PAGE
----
Look at this: great visualisation of the development of the city of Amsterdam from 1600 to 1700. Enjoy! (Credits: Stadsarchief Amsterdam)
Great idea if your interior could use some mappiness. Roomed.nl suggests you chop a globe in half and turn the halves into lamps. Awesome if you ask me. Don’t know whether my boyfriend can actually take more map stuff in our place, but there’s only one way to find out!
Looking for a special gift for a friend who’s crazy about Amsterdam? What about this limited edition art print? This Amsterdam city map by Coen Pohl measures 100cm x 100cm (limited edition 1/100, €680,-). Check out Zart design.
Cool map alert! These Neon Maps City Posters by Jay Powell might be the perfect map for your living room or office. They are suitable for framing and there are various cities to choose from: Moscow, New York, Melbourne just to name a few. Ah, and countries too! And… if your region/city/country/favourite intersection is not on the list yet, you might just get it by backing the project on Kickstarter! Check it out, you only have 6 days left.
As you may know, I work at the Special Collections of the University of Amsterdam, and I was lucky to get involved with a project called ‘Atlas der Neederlanden’. This atlas is in fact an impressive factice atlas from the collection (nine folios with maps of the Netherlands from several centuries up until approximately 1816, when the Kingdom of the Netherlands was shaped). The maps in the Atlas were restored and they are now on show in an fantastic exhibition, until 9 February 2014. (OK, I’ll stop promoting now).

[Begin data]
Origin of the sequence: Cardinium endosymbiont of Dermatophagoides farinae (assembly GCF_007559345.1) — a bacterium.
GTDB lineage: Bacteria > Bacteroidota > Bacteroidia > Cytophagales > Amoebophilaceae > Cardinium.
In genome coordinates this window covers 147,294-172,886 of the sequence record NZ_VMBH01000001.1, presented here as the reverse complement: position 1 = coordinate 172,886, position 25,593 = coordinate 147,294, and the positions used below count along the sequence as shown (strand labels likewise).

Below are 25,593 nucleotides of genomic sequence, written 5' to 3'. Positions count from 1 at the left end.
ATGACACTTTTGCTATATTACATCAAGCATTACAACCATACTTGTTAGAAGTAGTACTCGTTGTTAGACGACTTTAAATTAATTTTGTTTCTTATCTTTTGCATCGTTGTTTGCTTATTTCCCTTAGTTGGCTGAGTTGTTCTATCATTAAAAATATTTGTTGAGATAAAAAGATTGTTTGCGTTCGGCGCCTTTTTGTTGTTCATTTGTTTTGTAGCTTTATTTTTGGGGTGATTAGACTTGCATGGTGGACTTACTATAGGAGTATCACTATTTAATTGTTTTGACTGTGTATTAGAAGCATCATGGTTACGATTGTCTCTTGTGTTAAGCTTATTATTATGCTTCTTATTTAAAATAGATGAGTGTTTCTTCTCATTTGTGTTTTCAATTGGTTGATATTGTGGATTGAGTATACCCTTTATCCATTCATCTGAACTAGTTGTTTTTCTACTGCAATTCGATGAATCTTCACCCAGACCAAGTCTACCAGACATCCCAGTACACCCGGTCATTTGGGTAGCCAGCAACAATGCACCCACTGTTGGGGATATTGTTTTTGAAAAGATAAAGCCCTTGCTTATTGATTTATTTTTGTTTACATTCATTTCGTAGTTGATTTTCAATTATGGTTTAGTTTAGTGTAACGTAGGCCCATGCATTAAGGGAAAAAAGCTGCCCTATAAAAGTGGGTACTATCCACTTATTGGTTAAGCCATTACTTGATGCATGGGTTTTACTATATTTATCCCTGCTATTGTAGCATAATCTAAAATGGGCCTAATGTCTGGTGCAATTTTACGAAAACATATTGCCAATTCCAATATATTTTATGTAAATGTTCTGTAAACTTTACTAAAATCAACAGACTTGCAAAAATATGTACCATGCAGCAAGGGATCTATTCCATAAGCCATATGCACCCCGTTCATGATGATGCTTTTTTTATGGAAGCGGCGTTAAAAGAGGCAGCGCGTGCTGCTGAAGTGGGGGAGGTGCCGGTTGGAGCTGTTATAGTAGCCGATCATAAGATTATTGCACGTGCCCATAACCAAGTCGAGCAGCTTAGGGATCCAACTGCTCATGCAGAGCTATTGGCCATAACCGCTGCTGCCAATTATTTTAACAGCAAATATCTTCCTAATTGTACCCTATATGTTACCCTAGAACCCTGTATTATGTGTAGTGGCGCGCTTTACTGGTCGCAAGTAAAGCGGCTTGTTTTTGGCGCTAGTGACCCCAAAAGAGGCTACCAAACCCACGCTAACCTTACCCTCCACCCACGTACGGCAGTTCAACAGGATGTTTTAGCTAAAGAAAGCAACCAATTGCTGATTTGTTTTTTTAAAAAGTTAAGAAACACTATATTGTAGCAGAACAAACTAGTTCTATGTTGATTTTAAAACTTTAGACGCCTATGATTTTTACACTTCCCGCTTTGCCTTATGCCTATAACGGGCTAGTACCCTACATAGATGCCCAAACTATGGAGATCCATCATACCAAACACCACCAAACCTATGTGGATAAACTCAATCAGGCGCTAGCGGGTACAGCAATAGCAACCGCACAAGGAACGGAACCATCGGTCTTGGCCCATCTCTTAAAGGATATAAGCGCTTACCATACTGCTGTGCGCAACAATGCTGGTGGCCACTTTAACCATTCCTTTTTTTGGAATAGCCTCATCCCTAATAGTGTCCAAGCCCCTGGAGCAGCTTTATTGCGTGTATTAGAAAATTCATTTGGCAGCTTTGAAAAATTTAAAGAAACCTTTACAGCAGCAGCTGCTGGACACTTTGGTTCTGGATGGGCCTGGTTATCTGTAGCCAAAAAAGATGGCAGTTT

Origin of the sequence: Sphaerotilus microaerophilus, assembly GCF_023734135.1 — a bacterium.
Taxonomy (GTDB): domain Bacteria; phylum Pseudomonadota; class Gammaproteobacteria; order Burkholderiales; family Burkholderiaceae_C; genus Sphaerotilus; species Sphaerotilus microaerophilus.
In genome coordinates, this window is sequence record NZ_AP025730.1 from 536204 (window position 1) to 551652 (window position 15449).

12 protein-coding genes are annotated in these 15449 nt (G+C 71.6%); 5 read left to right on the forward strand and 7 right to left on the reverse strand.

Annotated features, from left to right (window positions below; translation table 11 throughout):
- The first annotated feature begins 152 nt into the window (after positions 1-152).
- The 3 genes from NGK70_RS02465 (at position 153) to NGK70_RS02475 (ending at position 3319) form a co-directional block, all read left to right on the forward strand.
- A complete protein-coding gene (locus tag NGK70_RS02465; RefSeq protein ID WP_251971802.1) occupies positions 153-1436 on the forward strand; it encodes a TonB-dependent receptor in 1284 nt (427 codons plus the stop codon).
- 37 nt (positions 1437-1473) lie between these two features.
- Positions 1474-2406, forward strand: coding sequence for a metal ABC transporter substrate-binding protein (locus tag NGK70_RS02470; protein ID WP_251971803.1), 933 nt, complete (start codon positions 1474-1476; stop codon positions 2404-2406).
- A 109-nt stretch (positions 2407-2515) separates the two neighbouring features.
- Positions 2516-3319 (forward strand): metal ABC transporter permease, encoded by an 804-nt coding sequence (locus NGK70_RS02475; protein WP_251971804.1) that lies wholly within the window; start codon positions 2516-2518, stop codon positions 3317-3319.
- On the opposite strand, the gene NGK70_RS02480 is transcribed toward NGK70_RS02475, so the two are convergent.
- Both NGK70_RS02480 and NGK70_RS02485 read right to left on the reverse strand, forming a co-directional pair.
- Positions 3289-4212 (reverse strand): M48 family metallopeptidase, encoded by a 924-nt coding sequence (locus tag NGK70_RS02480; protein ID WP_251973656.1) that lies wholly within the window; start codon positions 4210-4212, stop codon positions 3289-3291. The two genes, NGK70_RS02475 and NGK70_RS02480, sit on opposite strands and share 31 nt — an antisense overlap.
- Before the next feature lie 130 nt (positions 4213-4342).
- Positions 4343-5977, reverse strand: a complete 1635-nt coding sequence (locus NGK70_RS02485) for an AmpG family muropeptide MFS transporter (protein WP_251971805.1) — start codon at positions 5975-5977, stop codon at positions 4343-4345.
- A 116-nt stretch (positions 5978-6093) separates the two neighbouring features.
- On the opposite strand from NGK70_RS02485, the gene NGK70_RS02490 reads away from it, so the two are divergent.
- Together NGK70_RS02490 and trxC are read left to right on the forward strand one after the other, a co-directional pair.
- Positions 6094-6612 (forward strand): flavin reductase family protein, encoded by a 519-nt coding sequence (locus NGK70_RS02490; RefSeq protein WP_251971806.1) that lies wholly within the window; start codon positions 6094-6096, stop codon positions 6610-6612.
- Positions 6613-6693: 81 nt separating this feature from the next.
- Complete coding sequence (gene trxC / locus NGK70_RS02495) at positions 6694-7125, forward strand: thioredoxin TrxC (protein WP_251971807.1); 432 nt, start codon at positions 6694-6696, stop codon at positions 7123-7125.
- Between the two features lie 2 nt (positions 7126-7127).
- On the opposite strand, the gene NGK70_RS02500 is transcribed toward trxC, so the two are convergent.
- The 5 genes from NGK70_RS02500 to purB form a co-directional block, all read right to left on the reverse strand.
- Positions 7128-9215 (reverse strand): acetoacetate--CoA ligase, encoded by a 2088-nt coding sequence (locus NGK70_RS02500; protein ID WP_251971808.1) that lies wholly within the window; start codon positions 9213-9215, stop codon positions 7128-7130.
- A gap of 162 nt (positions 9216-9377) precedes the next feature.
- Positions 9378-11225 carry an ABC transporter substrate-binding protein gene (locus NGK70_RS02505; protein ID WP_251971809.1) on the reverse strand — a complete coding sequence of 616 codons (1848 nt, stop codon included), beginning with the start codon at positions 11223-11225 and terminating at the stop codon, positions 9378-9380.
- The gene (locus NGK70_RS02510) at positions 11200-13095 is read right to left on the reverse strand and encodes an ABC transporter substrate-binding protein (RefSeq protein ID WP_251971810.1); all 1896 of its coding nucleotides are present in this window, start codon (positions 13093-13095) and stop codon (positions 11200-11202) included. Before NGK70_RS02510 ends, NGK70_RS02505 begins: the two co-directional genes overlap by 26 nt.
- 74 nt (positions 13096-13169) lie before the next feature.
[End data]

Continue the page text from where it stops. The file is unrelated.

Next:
With this project I also got into georeferencing a little: still quite a new field for me but this website by UvA-researcher Jan Hartmann gives a great idea of the possibilities. The technique behind this website is really far ahead. On the left, you can browse through all the maps in the nine folios of the Atlas der Neederlanden, and on the right you can project the map onto various maps of the Netherlands as we know the country today. You can easily zoom in and out of the various maps on a very high speed. Great way to see how accurate the maps in the Atlas are, or to see how they are oriented. Or: just to marvel at the beauty of these old maps, because they are incredibly pretty.
I sure can’t wait until my order comes in. Here’s a first preview of a collection of map scarfs by Barentsz Urban Fabric, that will be presented soon. Stay tuned here on Maps and the City and on their own Facebook page, because you’re probably gonna like these as much as I do!
Thanks to my lovely friend L. I have a new favourite website (shared first spot with MapsandtheCity.com of course). On this great website you can see the age of buildings. Different colours for different eras. Makes you realise how spectacular historical city centres are!
All 9,866,539 buildings in the Netherlands are on this map. The map is made with TileMill by Bert Spaan, Waag Society, inspired by BKLYNR. Input comes from the Kadaster, open sourced via CitySDK. B-e-a-u-t-i-f-u-l. Take some time sometime this weekend to look around on this website, you’ll love it. Thanks for making my day Bert!
(you see the various shades of blue for the newest part of the Netherlands that used to be water before we Dutchies got into ‘polders’. And the red beauty of old cities like Leiden and Amsterdam…)